Challenges galore

Given our vast population, distributing vaccine effectively is an elephantine task

AuthorPublished: 2nd Nov 2020  12:00 amUpdated: 1st Nov 2020  6:43 pm

Preparedness for a swift and equitable distribution of the Covid-19 vaccine once it hits the market and precautionary measures to counter a possible surge in infections during the current festival season constitute the twin challenges before the government as the endgame in the public health crisis draws closer. With about eight vaccine candidates nearing completion of clinical trials and the whole world waiting with bated breath to put an end to the ordeal, the next big challenge is how to deliver the vaccine doses to hospitals and pharmacies safely and how soon the entire population can be vaccinated. Since each vaccine requires a different set of temperature conditions and handling procedures, a robust infrastructure of cold chain facilities for transport and storage becomes critical before they are eventually administered to the masses. For instance, some of the vaccines, undergoing phase III trial, must be stored at temperatures as cold as minus 94 degrees Celsius. Given its vast population and geographical size, India is set to face an elephantine logistics challenge regarding distribution, though it has the wherewithal for manufacturing the required number of doses. There is a need to actively collaborate with private players in the logistics domain to ensure safe delivery of the vaccine within stipulated timelines and compliance parameters. Vaccines are delicate products that can be damaged in excessive heat and light. A temperature-controlled supply chain is crucial to their transport and storage, especially in a vast tropical country like India.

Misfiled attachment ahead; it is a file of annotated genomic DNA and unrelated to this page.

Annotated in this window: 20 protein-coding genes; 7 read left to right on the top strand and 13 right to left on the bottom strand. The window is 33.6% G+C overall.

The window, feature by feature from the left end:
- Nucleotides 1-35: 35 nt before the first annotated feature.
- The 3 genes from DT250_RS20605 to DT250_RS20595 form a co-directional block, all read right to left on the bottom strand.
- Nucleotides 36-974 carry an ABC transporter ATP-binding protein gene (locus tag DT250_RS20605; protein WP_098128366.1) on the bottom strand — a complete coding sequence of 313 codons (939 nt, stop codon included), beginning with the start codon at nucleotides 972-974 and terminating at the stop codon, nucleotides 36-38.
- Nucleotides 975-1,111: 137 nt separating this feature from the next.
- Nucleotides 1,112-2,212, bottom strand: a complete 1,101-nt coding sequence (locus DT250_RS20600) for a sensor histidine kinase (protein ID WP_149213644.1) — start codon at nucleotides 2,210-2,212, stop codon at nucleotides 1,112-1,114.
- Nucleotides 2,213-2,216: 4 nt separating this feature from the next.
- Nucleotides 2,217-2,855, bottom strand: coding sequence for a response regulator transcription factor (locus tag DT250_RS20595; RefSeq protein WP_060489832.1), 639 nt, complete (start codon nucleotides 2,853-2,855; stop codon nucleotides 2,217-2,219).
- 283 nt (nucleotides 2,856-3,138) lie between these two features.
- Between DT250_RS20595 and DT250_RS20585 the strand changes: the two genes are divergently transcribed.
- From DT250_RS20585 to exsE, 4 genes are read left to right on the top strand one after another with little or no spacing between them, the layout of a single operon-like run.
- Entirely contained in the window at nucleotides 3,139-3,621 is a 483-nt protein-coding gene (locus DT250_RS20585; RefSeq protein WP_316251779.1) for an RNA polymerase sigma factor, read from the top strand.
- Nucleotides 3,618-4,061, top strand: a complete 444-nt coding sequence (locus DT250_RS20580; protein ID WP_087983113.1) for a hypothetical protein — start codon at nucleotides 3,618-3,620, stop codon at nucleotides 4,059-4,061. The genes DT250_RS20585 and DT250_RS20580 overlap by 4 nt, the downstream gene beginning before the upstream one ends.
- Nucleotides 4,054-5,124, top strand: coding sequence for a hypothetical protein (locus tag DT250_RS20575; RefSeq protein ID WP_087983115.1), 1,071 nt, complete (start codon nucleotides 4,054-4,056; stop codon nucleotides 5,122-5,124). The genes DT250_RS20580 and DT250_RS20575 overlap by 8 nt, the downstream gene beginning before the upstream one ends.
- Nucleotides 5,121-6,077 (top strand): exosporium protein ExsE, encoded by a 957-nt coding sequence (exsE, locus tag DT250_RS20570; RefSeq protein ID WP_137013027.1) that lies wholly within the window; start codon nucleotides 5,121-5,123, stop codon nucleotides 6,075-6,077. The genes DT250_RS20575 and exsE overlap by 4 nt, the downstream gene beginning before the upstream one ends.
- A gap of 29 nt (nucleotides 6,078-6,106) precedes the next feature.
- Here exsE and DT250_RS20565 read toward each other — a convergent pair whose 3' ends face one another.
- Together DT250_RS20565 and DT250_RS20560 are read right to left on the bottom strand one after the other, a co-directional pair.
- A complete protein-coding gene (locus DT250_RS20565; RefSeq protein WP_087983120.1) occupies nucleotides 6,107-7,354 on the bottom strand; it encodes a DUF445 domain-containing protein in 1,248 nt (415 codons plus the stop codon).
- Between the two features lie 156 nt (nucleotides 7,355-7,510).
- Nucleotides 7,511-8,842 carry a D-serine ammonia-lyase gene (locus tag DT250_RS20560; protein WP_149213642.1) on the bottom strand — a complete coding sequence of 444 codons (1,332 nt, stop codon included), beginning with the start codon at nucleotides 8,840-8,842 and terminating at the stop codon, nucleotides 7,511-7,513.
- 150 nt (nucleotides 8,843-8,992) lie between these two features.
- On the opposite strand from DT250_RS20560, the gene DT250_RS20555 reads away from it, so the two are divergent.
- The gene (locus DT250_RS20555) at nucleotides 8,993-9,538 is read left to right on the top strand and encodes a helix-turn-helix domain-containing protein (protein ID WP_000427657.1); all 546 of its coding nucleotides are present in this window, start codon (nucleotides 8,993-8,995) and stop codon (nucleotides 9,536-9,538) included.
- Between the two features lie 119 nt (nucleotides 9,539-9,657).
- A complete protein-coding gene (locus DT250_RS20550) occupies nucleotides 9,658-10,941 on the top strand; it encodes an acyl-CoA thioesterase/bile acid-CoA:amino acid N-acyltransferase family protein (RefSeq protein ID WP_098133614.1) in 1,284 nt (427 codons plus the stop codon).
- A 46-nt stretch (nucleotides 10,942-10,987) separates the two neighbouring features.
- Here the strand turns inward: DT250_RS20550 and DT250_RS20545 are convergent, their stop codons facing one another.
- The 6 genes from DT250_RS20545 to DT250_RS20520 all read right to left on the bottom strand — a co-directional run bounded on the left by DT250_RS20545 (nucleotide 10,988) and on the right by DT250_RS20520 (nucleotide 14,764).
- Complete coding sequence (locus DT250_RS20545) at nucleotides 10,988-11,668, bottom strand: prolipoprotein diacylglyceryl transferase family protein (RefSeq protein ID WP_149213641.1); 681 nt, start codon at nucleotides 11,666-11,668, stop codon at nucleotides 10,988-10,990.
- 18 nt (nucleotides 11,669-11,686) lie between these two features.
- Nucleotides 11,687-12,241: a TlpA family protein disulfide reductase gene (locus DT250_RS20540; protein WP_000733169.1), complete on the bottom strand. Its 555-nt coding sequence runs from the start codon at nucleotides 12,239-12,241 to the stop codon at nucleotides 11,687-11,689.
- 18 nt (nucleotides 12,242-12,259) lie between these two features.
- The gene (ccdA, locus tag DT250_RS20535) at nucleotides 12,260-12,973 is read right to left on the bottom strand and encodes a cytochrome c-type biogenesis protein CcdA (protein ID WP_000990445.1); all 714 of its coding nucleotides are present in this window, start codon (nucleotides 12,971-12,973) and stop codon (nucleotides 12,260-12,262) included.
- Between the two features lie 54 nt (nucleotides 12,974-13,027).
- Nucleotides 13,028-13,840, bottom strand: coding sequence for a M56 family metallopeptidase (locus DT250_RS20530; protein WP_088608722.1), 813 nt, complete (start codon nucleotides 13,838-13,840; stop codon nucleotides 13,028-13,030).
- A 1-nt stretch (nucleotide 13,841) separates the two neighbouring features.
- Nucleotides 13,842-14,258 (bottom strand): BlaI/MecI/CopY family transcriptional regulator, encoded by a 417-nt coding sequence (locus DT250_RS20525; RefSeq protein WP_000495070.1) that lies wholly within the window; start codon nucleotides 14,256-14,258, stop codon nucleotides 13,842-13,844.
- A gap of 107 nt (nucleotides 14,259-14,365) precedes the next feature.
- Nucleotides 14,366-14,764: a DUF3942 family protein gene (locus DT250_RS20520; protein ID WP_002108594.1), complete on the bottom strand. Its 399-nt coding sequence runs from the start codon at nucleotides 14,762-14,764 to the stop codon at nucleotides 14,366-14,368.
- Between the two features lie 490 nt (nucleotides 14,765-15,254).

Before the arrival of the vaccine, the immediate task on hand is how to address the lurking danger of a spike in the infections due to large social gatherings for festivals. Fresh waves of Covid cases in the United States, where 1 lakh cases were recorded recently, and with the highest single-day incidence anywhere in the world, Britain and Europe come as a grim reminder that no country can take things for granted. Though India witnessed a steady decline in daily Covid-19 numbers in October while the case fatality rate (CFR) fell below 1.5%, there is no room for complacency. The deaths per million population in the country stand at a low level of 88 while 23 States and Union Territories have a CFR lower than the national average. Ten States — Maharashtra, Karnataka, Tamil Nadu, Uttar Pradesh, West Bengal, Andhra Pradesh, Delhi, Punjab, Gujarat, Madhya Pradesh — account for 85% of the total deaths. After recovering from the first wave of the pandemic, the world is setting to return to lockdowns as the number of global cases has crossed 44 million. The UK is going for a second round of national lockdown while France and Germany have announced a new set of lockdown rules.


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